08 June 2018
The fate of a German King Tiger, buried under a road in France, has been decided. It will now be recovered.
There had been a year of uncertainty, but now the fate of German Army King Tiger No. 124 has finally been decided by the French Government and it is coming to Normandy.
After a struggle between a local re-enactment group, the local Council and author and historian Gary Sterne (owner of the Maisy Batteries in Grandcamp-Maisy), the regional Governor of Yvelines has now confirmed that the tank must have a new home.
The location of the Tiger II (lost in combat in August 1944) had been known about for the last 17 years as it is located under a road near Paris, but there were objections to it being recovered. Negotiations had taken place with the German Government and the French Ministry of Defence for over four years and in 2017 the Regional Governor, Prefet Serg Morvan, gave his permission for the tank to be recovered.
Regional Chairman Pierre Bedier and his council unanimously confirmed this decision in June 2017 at a public meeting and the matter became legal two months later.
However, a re-enactment group and a local amateur historian subsequently questioned the process. This brought about a stand-off between the group and the Council, which meant Council Chief Bedier asked that the argument be settled once and for all again by the Regional Governor.
A senior lawyer for Yvelines Council Mr Kauffmann stated, “All decisions of the County Council pass the control of legality of the prefecture.” Mr Bedier and DRAC (French Department of Cultural Affiairs) publicly agreed to be bound by the Prefet’s final decision.
The whole project was therefore re-investigated by the Regional Governor’s office which has spent almost six months re-looking into the affair from a legal perspective. The long awaited deliberation arrived after consultation with all Government bodies, including the Ministry of Defence, Army, Ordnance Department, Mayor, Gendarmerie, Police etc.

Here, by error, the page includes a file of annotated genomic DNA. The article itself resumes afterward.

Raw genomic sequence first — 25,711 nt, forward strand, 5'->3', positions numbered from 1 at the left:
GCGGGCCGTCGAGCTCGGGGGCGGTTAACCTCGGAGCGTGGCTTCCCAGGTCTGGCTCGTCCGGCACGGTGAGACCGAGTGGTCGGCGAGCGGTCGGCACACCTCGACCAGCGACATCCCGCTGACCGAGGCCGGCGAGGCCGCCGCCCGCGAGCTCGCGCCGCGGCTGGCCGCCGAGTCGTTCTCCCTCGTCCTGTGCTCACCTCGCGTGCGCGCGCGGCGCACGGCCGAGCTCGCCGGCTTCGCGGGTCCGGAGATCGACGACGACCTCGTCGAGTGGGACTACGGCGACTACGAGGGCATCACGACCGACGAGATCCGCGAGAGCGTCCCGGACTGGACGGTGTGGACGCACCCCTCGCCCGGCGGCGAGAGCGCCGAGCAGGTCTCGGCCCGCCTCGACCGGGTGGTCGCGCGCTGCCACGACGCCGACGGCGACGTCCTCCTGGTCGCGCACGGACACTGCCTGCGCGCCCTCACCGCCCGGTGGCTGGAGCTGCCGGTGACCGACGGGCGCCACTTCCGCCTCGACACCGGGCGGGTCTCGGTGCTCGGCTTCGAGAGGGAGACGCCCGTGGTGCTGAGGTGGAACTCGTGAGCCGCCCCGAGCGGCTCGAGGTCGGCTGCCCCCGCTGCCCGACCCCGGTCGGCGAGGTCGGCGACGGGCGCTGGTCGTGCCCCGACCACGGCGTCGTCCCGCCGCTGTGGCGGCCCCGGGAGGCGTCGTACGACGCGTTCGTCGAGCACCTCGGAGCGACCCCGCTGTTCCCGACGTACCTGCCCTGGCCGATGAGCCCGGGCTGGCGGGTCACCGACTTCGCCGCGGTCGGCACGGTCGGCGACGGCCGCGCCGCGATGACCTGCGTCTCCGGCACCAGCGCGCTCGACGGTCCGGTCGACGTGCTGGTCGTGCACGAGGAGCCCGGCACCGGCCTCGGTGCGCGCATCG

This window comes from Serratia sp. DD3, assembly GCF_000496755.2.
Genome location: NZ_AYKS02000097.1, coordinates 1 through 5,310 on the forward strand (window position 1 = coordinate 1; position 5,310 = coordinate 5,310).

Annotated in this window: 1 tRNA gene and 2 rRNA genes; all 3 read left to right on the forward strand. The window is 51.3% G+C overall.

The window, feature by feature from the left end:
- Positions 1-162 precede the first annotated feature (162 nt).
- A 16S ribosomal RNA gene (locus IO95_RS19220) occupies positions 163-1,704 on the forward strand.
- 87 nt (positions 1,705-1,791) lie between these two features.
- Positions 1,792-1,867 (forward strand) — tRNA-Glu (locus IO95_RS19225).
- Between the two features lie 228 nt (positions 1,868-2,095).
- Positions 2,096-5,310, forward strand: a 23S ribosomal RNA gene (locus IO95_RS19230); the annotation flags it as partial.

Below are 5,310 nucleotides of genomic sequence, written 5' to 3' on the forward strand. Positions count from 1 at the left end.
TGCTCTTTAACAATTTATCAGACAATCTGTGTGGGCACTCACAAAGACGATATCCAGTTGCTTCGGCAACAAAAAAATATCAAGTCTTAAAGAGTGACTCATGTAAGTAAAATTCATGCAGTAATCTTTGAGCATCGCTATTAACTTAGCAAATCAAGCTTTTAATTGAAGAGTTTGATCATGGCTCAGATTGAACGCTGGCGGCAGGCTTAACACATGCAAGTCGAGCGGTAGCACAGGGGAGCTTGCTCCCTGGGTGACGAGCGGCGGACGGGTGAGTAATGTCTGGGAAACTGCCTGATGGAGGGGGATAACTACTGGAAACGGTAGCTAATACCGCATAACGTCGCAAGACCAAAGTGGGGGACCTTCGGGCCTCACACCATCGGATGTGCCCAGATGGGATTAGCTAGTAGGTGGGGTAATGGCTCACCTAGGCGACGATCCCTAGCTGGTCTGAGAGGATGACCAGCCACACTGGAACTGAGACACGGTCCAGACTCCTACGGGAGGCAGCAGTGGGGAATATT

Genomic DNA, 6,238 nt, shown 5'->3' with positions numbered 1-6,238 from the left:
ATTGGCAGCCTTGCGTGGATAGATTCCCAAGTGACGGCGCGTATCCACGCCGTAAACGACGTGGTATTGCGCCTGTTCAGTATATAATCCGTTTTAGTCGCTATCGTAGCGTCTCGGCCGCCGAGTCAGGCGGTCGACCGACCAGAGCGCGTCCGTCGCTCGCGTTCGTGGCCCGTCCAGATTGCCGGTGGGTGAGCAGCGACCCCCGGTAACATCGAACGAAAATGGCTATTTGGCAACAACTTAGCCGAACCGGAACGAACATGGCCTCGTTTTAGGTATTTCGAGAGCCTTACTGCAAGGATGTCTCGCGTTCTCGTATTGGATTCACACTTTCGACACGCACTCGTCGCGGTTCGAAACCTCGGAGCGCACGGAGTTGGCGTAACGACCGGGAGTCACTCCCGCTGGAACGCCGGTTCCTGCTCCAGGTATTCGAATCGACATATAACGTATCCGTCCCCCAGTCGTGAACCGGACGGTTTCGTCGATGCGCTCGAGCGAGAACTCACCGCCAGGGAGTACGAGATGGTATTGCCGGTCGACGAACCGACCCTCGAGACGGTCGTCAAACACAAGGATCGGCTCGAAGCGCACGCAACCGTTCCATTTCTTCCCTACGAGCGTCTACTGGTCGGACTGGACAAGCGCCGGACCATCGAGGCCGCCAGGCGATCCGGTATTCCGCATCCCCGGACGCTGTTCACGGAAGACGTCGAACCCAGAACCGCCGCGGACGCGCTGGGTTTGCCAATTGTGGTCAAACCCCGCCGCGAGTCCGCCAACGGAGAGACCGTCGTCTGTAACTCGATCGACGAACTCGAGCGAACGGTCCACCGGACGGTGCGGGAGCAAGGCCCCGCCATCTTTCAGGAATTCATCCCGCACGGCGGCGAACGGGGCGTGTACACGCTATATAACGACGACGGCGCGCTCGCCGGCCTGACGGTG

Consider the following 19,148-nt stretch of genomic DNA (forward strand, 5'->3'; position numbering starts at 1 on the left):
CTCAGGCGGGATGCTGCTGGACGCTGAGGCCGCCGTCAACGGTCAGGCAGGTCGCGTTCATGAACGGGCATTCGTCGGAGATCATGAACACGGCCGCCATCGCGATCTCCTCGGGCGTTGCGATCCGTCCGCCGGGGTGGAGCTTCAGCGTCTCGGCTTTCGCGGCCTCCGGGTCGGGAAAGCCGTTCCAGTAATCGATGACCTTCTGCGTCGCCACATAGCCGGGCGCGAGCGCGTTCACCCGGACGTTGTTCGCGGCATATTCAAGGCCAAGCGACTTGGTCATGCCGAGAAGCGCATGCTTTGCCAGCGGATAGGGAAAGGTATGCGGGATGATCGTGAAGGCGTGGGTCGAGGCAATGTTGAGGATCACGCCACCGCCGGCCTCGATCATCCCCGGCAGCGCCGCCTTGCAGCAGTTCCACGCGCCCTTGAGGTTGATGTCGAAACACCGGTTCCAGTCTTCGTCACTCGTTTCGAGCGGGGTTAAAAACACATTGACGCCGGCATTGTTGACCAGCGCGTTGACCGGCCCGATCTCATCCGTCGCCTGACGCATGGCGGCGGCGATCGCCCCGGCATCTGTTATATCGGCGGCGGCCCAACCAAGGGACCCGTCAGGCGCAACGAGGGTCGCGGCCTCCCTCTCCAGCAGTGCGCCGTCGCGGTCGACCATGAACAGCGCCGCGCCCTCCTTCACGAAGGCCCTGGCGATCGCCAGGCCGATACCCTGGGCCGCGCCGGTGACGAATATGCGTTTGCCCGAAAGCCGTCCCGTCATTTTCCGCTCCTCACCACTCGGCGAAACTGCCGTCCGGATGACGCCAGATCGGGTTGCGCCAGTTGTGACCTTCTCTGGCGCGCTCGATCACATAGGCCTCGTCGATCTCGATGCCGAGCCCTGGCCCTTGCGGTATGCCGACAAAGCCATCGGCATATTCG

As one of the last things he did before moving on to a more senior Government post, Prefet Morvan repeated his authorisation giving the tank to Mr Sterne for display in Normandy, and he confirmed that this tank will not become a State-claimed trophy of war.
The fate of Tiger 124 in August 1944 is reasonably well known. During the retreat of the German army towards Paris and the river Seine the King Tiger IIs of the 101st SS Heavy Panzer Battalion were at the forefront of the fighting. Whilst in combat near the small French town of Fontenay St. Pere, Tiger 124, commanded by Fritz Zahnner, was retreating into a wooded area along a road when it came under attack by US fighter-bombers. It was fired upon and fell into a shell crater at which point the crew bailed out, leaving the tank to be destroyed later by advancing Allied soldiers. The turret of Tiger 124 was blown off and the barrel was removed leaving the body in the road and the turret in the ditch nearby.
A year later, when the road was being repaired, it was simply easier to push the remains of the Tiger into the shell hole and build the road over it, than it was to remove it.
Mr Sterne stated, “It has been a long time of negotiation and it was important that we spoke to everybody who could have an interest. In particular we made sure that the council also informed everyone - including the French department of DRAC back in 2017. We want to put this tank in a new museum - on display for the public, so we have worked with the authorities to ensure they were happy with what we were doing. This is a rare historical item and we have given firm assurances that it will remain in France - on public display.”
Part of the tank's turret was recovered from the side of the road 17 years ago but then the turret has stayed in a local garden ever since - but new changes in French law prohibit the private ownership of armoured items like this, so it too must go into a museum.
The recovery work is scheduled to begin later this year. www.maisybattery.com will post more details in the future.
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